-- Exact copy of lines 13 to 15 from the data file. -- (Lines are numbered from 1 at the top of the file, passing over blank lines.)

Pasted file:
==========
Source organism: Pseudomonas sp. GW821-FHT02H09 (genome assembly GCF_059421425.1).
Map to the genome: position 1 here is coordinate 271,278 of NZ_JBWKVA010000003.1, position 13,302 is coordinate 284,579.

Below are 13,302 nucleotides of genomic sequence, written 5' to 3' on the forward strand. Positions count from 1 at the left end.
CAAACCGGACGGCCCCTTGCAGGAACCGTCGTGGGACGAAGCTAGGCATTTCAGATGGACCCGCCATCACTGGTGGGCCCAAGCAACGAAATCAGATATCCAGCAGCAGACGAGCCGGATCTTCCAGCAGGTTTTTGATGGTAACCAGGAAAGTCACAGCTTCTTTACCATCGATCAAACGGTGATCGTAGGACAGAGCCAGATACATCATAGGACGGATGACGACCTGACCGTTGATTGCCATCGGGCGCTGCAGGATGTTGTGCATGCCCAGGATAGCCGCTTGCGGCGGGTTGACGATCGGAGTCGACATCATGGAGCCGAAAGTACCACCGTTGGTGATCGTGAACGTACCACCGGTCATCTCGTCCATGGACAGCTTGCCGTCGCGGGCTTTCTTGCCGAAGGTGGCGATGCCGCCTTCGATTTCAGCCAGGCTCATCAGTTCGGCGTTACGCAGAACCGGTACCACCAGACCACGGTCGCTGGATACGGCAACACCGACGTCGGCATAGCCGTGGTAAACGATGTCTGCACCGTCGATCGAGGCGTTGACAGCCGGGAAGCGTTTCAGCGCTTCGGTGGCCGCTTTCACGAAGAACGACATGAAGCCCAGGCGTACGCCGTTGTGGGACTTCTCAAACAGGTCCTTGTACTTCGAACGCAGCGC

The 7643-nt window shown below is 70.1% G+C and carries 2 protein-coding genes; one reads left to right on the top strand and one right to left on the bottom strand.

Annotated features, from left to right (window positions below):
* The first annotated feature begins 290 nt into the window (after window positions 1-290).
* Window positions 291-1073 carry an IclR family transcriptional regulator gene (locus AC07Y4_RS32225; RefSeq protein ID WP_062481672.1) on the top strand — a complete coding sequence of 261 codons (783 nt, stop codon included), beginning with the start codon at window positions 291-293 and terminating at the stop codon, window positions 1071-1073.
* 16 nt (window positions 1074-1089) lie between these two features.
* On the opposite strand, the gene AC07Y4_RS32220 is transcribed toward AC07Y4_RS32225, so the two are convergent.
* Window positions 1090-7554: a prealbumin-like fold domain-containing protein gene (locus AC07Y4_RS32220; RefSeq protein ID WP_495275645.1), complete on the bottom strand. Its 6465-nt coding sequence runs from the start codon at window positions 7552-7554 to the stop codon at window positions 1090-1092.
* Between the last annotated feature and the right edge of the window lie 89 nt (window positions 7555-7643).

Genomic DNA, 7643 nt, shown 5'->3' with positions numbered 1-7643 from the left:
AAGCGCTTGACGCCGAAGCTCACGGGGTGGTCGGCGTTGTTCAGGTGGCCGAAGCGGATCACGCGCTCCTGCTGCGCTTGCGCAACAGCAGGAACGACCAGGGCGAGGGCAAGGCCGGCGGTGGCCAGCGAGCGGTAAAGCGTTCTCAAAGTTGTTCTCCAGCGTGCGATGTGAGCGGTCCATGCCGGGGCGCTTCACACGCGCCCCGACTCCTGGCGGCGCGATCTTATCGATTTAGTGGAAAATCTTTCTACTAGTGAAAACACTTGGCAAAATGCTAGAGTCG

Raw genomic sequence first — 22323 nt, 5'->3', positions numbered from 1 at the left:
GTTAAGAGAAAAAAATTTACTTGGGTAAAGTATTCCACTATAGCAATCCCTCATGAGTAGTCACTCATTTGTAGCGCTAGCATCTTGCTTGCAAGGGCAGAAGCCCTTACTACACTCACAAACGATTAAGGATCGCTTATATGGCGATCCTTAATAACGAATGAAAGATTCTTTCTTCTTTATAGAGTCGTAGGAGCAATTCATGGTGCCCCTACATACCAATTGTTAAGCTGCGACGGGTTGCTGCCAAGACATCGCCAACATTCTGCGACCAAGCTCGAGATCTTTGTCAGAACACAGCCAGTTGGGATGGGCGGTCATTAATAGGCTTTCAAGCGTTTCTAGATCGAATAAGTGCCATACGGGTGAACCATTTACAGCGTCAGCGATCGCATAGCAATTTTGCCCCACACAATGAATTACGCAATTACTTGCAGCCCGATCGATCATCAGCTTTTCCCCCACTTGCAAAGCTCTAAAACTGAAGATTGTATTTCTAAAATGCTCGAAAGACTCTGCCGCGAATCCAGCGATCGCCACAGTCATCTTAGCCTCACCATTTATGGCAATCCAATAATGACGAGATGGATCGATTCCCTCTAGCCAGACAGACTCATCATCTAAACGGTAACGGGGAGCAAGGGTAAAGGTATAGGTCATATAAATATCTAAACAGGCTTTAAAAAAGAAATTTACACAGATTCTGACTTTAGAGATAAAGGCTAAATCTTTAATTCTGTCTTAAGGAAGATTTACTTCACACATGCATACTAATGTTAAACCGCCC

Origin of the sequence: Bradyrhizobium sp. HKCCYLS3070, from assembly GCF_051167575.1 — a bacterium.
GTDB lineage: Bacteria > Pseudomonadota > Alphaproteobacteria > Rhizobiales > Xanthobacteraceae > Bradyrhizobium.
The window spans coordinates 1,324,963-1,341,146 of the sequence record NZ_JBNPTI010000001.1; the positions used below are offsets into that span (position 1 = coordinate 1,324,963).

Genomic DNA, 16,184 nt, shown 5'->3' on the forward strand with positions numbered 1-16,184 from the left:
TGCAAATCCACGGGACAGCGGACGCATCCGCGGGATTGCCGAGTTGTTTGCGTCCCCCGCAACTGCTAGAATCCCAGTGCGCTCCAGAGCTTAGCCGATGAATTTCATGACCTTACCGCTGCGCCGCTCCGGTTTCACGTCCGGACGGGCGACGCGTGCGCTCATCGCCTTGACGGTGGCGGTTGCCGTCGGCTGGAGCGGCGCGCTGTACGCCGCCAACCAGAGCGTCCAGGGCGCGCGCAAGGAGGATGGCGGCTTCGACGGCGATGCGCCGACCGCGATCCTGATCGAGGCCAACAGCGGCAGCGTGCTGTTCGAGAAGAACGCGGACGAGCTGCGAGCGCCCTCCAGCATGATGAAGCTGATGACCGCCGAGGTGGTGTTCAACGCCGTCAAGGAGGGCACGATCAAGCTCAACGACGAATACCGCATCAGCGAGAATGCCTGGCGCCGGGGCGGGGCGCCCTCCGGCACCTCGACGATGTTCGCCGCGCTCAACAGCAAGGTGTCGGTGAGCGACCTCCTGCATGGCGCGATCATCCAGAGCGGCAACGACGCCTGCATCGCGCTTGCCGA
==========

Genomic DNA, 7643 nt, shown 5'->3' with positions numbered 1-7643 from the left:
AAGCGCTTGACGCCGAAGCTCACGGGGTGGTCGGCGTTGTTCAGGTGGCCGAAGCGGATCACGCGCTCCTGCTGCGCTTGCGCAACAGCAGGAACGACCAGGGCGAGGGCAAGGCCGGCGGTGGCCAGCGAGCGGTAAAGCGTTCTCAAAGTTGTTCTCCAGCGTGCGATGTGAGCGGTCCATGCCGGGGCGCTTCACACGCGCCCCGACTCCTGGCGGCGCGATCTTATCGATTTAGTGGAAAATCTTTCTACTAGTGAAAACACTTGGCAAAATGCTAGAGTCG

Raw genomic sequence first — 22323 nt, 5'->3', positions numbered from 1 at the left: